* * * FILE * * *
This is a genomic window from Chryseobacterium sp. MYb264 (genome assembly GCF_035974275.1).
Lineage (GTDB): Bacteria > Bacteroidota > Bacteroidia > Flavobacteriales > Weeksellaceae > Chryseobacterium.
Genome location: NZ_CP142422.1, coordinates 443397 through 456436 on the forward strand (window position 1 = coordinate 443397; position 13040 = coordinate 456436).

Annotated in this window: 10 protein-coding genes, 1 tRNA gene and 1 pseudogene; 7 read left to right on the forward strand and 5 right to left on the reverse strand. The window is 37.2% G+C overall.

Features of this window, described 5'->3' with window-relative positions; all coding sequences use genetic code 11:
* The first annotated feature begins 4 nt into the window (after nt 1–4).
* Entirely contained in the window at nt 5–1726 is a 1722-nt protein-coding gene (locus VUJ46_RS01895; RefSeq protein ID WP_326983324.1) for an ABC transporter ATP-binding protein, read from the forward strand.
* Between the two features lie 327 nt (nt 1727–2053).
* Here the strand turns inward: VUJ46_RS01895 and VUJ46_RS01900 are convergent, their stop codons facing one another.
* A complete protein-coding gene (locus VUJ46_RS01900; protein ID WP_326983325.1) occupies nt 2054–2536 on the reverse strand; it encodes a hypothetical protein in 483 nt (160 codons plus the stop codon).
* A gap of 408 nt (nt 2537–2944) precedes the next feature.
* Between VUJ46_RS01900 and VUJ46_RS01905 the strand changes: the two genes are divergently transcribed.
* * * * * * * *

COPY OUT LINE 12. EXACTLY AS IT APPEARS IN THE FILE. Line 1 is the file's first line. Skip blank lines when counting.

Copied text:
* Between VUJ46_RS01900 and VUJ46_RS01905 the strand changes: the two genes are divergently transcribed.